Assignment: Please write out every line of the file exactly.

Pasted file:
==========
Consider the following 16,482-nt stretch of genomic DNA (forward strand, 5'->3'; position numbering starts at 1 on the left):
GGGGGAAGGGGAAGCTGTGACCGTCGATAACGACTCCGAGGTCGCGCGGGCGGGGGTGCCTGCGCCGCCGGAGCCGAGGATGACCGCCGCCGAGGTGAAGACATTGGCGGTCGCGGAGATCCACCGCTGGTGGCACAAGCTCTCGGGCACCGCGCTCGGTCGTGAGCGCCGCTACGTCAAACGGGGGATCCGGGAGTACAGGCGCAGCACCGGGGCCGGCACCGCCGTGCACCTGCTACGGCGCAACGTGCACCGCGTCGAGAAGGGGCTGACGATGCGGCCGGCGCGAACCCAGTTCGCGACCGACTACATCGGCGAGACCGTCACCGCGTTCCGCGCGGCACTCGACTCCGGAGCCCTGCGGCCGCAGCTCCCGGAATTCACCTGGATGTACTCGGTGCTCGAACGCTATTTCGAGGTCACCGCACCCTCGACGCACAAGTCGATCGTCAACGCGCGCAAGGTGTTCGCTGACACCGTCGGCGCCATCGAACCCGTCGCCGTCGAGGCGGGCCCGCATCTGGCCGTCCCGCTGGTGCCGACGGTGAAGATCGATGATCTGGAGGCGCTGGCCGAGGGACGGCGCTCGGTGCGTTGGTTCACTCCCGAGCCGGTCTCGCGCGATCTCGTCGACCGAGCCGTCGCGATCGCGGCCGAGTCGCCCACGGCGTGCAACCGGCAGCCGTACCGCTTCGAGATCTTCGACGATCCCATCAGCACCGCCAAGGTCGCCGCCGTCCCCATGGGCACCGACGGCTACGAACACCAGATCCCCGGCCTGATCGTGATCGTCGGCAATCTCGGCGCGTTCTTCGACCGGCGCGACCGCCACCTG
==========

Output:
Consider the following 16,482-nt stretch of genomic DNA (forward strand, 5'->3'; position numbering starts at 1 on the left):
GGGGGAAGGGGAAGCTGTGACCGTCGATAACGACTCCGAGGTCGCGCGGGCGGGGGTGCCTGCGCCGCCGGAGCCGAGGATGACCGCCGCCGAGGTGAAGACATTGGCGGTCGCGGAGATCCACCGCTGGTGGCACAAGCTCTCGGGCACCGCGCTCGGTCGTGAGCGCCGCTACGTCAAACGGGGGATCCGGGAGTACAGGCGCAGCACCGGGGCCGGCACCGCCGTGCACCTGCTACGGCGCAACGTGCACCGCGTCGAGAAGGGGCTGACGATGCGGCCGGCGCGAACCCAGTTCGCGACCGACTACATCGGCGAGACCGTCACCGCGTTCCGCGCGGCACTCGACTCCGGAGCCCTGCGGCCGCAGCTCCCGGAATTCACCTGGATGTACTCGGTGCTCGAACGCTATTTCGAGGTCACCGCACCCTCGACGCACAAGTCGATCGTCAACGCGCGCAAGGTGTTCGCTGACACCGTCGGCGCCATCGAACCCGTCGCCGTCGAGGCGGGCCCGCATCTGGCCGTCCCGCTGGTGCCGACGGTGAAGATCGATGATCTGGAGGCGCTGGCCGAGGGACGGCGCTCGGTGCGTTGGTTCACTCCCGAGCCGGTCTCGCGCGATCTCGTCGACCGAGCCGTCGCGATCGCGGCCGAGTCGCCCACGGCGTGCAACCGGCAGCCGTACCGCTTCGAGATCTTCGACGATCCCATCAGCACCGCCAAGGTCGCCGCCGTCCCCATGGGCACCGACGGCTACGAACACCAGATCCCCGGCCTGATCGTGATCGTCGGCAATCTCGGCGCGTTCTTCGACCGGCGCGACCGCCACCTG